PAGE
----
In the Fall 2016, the Center for Public Humanities will offer the following courses. More information and registration here.
Lunch Talk: Applying a Human Rights Approach to Building a Public Humanities Initiative
Thursday, September 15, 2016
12:00pm - 1:00pm
Over 2.3 million individuals are incarcerated in the United States. That means over 2.3 million families and communities are feeling the direct effects of mass incarceration, while our entire nation is confronted with the injustices of our criminal justice system on a weekly, or even daily basis. As individuals working in the public humanities, what do we owe those directly and indirectly affected by mass incarceration in terms of their humanity and our own?
Exhibition: States of Incarceration
Monday, August 29, 2016 - Saturday, September 24, 2016
States of Incarceration is the first national traveling multi-media exhibition on the history and future of mass incarceration in the United States. It was developed by faculty and students at twenty different universities across the country, including Brown, working together through a national program called the Humanities Action Lab with funding from the National Endowment of the Humanities and the Institute for Museum and Library Sciences.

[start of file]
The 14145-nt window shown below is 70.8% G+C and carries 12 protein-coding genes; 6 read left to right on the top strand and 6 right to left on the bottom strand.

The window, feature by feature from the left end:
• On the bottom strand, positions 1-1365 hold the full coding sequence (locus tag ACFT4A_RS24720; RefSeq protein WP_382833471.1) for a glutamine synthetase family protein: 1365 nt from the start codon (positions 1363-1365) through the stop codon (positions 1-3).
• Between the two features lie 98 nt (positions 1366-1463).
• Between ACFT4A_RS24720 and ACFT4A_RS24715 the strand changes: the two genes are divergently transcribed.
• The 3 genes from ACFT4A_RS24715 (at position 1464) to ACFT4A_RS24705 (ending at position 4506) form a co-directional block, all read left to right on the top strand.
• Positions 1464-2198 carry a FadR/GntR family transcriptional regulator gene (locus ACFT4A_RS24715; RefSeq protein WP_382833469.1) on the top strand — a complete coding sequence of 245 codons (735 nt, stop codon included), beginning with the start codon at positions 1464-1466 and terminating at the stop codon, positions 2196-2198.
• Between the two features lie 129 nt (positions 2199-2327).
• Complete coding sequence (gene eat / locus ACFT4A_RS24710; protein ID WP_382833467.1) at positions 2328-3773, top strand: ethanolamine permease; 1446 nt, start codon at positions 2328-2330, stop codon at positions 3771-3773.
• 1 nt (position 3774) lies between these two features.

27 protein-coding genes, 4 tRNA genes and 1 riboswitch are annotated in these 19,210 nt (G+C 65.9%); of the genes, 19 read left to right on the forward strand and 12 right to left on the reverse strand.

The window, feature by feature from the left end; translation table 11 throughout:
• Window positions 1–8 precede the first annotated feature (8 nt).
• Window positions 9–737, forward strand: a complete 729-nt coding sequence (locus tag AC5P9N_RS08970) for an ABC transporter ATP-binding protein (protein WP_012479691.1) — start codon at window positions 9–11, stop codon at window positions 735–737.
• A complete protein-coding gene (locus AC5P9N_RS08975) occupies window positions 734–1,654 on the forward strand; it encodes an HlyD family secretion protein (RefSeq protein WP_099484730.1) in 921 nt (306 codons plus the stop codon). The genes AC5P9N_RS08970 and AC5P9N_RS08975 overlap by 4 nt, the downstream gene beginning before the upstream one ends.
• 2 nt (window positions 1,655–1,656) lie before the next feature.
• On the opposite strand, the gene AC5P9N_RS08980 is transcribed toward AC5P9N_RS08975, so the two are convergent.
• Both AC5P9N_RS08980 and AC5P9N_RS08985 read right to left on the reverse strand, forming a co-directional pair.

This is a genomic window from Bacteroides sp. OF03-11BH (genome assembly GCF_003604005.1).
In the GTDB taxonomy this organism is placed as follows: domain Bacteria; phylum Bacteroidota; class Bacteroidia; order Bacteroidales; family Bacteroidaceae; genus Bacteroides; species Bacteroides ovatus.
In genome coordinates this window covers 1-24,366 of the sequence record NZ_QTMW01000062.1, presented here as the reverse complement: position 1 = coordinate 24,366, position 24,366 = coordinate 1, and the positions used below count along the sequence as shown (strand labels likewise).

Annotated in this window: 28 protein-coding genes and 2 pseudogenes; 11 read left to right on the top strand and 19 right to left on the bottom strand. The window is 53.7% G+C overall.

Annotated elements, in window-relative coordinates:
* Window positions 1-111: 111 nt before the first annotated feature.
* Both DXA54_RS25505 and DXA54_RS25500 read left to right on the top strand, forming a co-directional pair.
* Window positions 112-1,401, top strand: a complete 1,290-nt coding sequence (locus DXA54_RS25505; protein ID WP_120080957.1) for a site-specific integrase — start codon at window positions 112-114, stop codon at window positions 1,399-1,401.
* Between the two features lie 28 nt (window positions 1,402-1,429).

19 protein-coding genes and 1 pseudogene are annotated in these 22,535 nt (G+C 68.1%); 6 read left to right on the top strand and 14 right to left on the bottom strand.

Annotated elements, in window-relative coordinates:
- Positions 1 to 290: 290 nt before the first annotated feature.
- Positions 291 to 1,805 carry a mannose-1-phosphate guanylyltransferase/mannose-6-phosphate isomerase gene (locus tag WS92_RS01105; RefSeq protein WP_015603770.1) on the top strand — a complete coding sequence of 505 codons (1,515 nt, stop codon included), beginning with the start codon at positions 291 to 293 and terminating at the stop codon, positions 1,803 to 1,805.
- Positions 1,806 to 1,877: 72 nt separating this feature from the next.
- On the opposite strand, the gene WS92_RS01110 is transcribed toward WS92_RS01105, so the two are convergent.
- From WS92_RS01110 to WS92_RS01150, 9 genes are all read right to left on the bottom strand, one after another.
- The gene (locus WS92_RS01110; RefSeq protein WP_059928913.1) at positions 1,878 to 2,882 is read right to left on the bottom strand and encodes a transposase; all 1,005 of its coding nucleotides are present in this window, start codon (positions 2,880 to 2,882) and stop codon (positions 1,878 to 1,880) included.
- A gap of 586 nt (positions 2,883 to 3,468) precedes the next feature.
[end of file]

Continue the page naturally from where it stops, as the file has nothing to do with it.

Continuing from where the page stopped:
Conference: The Prison Education Movement: Does Brown Have a Role?
Friday, September 16, 2016
8:30am - 1:00pm
The US has the largest prison population in the world, with over 2,300,000 men and women currently incarcerated, giving us the second-highest per capita incarceration rate in the world and making us “the world’s leading jailer,” according to the American Civil Liberties Union. We spend over $80 billion on incarceration every year, with local and state governments spending $20,000 to $50,000 annually to keep each inmate behind bars.
Umbrella Movement: Youth & Activism
Thursday, September 22, 2016
9:00am - 5:00pm
From New York to Cairo, from Taiwan to Baltimore, political protest movements reveal the complicated and emotional relationships between citizens and their government.
The North Eastern Public Humanities Consortium (NEPH) fosters public projects animated by humanistic inquiry in support of art, culture, history, and education for a more democratic society. Linking eleven diverse institutions across the region (Bard Graduate Center, Brown, Columbia, CUNYGrad Center, Harvard, Lehigh, New York University, Rutgers—Newark, University of Massachusetts Boston, Tufts University, University of Delaware and Yale), the consortium provides opportunities for faculty, students, professionals, and community members to build partnerships and enh